Once Go language is installed correctly, installing Goofy is quite simple. All you need to do is simply execute these two commands:

<code>go get
go install</code>

At this point Goofy should be installed and in order to use it we need to save

Setting up Amazon S3 credentials

To allow AWS CLI to access your S3 buckets create store credentials at this file:

<code># Make the hidden folder that holds the AWS credentials file
mkdir ~/.aws

# Create and start editing the credentials file
vi ~/.aws/credentials</code>

In the following format:


Don’t forget to copy/paste your actual AWS access and secret keys above. Save and exit once you’re done.

Check if AWS S3 is working

To verify if the credentials are right and that you have entered them correctly, list all the buckets using:

<code>aws s3 ls</code>

The response should show the list of available buckets.

For this test I have created a new bucket called GeekTnT

Mounting a Amazon S3 bucket  with Gooofy

Now let’s create a folder where we will mount our bucket. For the purpose of this post we’ll create a folder /backup and we’ll mount GeekTnT bucket on it.

<code># Creates a backup folder
mkdir /backup

# Mount a bucket to a /backup folder
/go/projects/goofys/bin/goofys GeekTnT /backup</code>

And the final result is that now we have an s3 bucket mounted to our /backup folder with basically unlimited disk space (1PB) that we can use to store data or backups.

Unmounting the S3 bucket is simple. Just execute:

<code>umount /backup</code>

Checking if it actually works

Everything seems fine – but does it work. To test that out I’ll create a file in /backup folder and since this is a new DigitalOcean droplet and I have no bigger files that I can copy, I’ll download a Go language installation file directly into /backup folder.

If everything works these should automatically be available inside Amazon’s console.

… and there it goes.

It works!

Tags: 5894, backgai, goofys for S3, goofys s3, https://geektnt com/how-to-mount-amazon-s3-bucket-with-goofys html, soldgx5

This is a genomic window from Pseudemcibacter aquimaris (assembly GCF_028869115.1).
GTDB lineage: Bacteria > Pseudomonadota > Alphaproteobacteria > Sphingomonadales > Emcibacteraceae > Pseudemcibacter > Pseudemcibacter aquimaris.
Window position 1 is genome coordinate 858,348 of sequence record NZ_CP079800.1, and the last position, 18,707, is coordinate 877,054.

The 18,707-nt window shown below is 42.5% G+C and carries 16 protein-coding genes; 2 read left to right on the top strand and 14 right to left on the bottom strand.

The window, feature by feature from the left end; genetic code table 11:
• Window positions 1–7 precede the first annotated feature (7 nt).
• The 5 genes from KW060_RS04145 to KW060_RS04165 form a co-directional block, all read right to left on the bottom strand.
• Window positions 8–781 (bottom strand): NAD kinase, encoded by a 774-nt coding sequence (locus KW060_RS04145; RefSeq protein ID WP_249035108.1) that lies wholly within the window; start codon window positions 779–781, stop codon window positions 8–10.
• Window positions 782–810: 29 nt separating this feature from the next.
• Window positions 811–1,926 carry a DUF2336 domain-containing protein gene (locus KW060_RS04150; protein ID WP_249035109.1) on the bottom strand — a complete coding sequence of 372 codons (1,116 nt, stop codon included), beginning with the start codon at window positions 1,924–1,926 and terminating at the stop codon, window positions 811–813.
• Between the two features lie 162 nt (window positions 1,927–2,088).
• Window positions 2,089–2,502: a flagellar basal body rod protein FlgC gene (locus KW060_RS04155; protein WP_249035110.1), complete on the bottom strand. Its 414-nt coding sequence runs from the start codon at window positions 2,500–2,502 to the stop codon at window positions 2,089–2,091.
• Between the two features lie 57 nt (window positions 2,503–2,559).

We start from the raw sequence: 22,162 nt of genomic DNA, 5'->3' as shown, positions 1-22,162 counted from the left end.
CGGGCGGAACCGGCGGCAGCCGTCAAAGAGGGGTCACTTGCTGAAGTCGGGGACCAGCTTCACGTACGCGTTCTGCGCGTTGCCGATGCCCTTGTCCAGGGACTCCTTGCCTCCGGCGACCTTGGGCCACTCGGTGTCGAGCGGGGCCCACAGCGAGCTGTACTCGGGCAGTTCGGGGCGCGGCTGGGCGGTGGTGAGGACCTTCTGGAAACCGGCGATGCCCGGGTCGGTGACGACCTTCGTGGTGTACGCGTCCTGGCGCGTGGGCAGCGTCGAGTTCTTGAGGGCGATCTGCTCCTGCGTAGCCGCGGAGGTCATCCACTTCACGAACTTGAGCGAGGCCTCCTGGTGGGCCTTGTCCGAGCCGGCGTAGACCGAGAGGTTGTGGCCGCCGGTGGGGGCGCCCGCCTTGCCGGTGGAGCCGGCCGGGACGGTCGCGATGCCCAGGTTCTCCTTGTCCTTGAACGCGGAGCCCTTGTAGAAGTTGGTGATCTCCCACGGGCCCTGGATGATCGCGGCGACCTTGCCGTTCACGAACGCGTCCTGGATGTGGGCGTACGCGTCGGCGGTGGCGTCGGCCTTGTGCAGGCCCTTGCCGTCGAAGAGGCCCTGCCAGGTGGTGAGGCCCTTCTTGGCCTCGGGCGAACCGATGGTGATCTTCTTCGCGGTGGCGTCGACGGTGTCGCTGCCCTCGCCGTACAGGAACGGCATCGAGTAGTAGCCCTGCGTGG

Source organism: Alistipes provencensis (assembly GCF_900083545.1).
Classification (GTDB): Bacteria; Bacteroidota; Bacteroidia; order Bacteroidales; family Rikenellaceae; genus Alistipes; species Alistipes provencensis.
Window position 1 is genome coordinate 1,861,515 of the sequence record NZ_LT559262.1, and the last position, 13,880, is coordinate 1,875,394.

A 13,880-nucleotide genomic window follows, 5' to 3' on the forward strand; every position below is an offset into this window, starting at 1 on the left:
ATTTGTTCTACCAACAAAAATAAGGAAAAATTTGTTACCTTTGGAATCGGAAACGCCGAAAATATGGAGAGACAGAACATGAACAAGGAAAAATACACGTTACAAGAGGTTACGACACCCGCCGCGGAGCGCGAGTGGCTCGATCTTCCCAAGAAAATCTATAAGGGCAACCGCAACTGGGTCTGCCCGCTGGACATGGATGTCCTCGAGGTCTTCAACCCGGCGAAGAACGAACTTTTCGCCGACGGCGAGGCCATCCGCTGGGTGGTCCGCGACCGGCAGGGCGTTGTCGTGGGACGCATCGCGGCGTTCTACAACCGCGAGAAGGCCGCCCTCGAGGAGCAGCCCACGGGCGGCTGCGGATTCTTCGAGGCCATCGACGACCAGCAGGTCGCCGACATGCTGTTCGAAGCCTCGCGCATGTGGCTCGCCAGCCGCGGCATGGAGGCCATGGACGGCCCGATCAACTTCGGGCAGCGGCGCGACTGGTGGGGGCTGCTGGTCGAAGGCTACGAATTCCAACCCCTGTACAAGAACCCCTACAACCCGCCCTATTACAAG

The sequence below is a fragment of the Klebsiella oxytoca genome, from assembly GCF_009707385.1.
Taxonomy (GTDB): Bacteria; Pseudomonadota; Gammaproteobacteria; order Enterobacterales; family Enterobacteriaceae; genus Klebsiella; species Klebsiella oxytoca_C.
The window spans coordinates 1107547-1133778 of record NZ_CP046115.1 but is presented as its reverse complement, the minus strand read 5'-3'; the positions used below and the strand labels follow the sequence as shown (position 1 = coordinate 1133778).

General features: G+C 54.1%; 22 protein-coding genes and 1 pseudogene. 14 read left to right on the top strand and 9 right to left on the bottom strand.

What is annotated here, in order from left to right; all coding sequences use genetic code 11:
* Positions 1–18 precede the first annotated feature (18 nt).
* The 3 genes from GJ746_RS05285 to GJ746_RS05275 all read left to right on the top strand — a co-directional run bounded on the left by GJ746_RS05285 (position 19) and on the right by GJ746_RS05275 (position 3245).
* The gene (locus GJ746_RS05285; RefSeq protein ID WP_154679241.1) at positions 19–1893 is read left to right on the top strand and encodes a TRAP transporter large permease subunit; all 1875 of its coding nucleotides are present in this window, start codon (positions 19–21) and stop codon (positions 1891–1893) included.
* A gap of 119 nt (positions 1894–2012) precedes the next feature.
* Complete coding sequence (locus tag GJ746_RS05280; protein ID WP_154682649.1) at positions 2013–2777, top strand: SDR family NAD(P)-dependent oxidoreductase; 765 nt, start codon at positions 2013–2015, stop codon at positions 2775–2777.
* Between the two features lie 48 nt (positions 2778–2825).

How to backup data on second HDD using Google Drive

If you’re using Google Drive it’s default path is c:\User\USER_NAME\Google Drive\ but often my partition on c: is quite small since I only use it for operating system and I store all my data on other drives. So I’d like Google Drive to backup my data on other drive and still allow me to access it in my user’s folder. The idea is to create a symbolic link so that C:\User\USER_NAME\Google Drive\ links to e:\Backup in my case (or some other path in your case).

First close (quit) the Google Drive application.

1. Now you need to go and remove directory and all it’s files from C:\User\USER_NAME\Google Drive\ (or simply rename the folder or copy all files to your 2nd backup folder on other drive).

2. Than you need to run CMD as Administrator – see the picture below how:

Run CMD as Administrator

3. Then you need to make Smbolic link. But not a shortcut link than directory redirect link, entering mklink /D “c:\Users\USER_NAME\Google Drive” e:\Backup
If your backup path contains spaces put it in double quotes too like the fist path.
Making Symbolic link on Windows 7

Start the Google Drive and Snyc your data.

That’s it!

How to change language in Google Drive application to English

Google Drive is great cloud service where you can store online or backup all your important files that you can later access wherever you are just by logging into your Gmail (Google) account and going to You can drag and drop files to your browser while on that url or you can install their application that will sync a selected folder to the cloud. Problem is I can’t change the language on my Google Drive since there is nowhere to do so. I prefer that my Windows and all applications are in English. I have searched the Google Drive’s settings but seen nowhere to change settings but than I searched a bit more and I found rather simple solution.

Before you start you should close Google Drive.
Then you need to go to Control Panel -> System -> Advanced System Settings -> Advanced -> Environment Variables.
Then on user variables press New button for Variable name enter LANG and for value enter en_US.
Restart the Google Drive and it should work now in English.

Easy as a pie!

Here’s a screenshot of the windows that might help you find your way trough:
Google Drive language fix